Backing Tension Control System
Primary Backing Tension Control serves many purposes in the Carpet Tufting Industry, depending on the product being tufted and the markets sought.
· Accurate stitch rate achievement saves yarn.
· Elimination of stop/start marks.
· Consistently uniform backing tension from full backing roll to empty roll.
· Side matching problems are minimized and in many cases eliminated altogether.
· As is often the case in the Carpet industry the problems caused by uneven backing tension have their unique set of solutions. Accurate design of the three primary system components cannot be minimized.
· Tension Sensor design depends primarily on the amount of torque imparted by the backing material as it enters the Tufting Machine.
· Brake design depends on reliability and torque required. Based on our research Magnetic Particle Brakes are by far the most reliable for the process.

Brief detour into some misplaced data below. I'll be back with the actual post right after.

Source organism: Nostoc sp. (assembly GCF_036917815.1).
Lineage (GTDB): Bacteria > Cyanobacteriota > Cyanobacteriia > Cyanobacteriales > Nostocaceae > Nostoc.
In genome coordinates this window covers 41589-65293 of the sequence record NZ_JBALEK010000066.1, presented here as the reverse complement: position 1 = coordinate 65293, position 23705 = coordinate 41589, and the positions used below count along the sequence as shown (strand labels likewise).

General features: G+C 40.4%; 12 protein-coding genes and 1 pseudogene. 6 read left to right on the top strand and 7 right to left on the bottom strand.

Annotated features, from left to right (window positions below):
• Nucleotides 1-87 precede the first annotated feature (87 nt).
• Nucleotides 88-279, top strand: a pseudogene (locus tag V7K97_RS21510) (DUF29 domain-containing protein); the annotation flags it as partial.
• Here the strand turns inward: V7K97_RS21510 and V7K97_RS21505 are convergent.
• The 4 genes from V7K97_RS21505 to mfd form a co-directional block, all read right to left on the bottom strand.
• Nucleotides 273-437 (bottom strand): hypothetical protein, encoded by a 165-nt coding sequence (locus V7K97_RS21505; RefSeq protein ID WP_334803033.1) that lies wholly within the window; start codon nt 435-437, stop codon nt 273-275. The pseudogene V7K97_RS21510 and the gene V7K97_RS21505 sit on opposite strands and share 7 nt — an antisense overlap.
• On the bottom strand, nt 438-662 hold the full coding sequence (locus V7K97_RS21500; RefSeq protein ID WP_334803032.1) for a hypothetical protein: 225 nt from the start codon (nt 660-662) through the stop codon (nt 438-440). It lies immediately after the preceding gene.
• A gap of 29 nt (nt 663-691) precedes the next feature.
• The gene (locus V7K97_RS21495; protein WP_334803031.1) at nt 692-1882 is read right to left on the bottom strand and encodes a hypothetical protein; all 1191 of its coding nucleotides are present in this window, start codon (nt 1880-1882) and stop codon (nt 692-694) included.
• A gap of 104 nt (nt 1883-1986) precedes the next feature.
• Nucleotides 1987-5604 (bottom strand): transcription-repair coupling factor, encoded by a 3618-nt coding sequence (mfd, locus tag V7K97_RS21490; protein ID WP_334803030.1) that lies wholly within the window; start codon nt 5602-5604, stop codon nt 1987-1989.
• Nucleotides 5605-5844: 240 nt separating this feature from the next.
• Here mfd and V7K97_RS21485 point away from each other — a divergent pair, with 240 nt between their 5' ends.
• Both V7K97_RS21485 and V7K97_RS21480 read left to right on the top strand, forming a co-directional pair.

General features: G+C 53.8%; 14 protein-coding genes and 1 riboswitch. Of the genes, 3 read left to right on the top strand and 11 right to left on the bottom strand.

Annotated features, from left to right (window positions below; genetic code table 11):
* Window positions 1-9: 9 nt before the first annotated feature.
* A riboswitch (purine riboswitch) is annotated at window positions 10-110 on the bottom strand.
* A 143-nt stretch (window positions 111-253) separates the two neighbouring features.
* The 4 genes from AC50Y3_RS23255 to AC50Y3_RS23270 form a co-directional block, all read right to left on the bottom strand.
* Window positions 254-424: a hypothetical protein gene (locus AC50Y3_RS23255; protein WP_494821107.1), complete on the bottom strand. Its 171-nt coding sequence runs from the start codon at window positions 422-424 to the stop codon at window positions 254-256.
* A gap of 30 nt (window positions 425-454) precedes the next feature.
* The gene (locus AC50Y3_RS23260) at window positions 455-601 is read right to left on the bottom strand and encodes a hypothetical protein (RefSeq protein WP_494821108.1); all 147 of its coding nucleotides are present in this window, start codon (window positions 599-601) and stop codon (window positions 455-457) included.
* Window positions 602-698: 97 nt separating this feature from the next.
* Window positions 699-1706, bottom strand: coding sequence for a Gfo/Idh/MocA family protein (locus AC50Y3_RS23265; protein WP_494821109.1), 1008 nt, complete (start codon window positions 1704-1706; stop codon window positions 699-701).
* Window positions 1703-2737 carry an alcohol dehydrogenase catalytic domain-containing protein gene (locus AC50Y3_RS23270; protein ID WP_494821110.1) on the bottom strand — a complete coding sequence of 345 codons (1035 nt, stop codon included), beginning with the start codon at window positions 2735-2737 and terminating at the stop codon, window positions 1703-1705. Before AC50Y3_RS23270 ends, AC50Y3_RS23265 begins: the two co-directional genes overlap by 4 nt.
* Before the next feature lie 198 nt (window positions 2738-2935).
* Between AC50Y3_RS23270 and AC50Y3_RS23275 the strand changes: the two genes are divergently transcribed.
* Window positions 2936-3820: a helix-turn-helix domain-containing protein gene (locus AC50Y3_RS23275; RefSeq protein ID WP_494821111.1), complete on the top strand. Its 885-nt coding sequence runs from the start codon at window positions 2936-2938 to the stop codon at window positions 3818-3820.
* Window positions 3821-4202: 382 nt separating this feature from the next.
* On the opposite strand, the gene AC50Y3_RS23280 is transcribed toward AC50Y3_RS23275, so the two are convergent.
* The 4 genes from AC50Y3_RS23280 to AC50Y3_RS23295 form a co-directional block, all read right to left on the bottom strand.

· The control function is closed-loop PID (Proportional, Integral, Derivative) and must be accurately calibrated so as to maintain proper tension control automatically day-in and day-out as many of the original variables, such as backing roll weight, change.
Magnetic particles (very similar to iron filings) are located in the powder cavity. Without any voltage/current, they sit in the cavity; however, when voltage/current is applied to the coil, the magnetic flux that is created, tries to bind the particles together, almost like a magnetic particle slush. As the voltage/current is increased, the binding of the particles becomes stronger. The brake rotor passes through these bound particles. The output of the housing is rigidly attached to some portion of the machine. As the particles start to bind together, a resistant force is created on the rotor, slowing, and eventually stopping the output shaft.
When current/voltage is removed from the brake, the input is free to turn with the shaft. Since magnetic particle powder is in the cavity, all magnetic particle units have some type of minimum drag associated with them.
Cycling is achieved by turning the voltage/current to the coil on and off.
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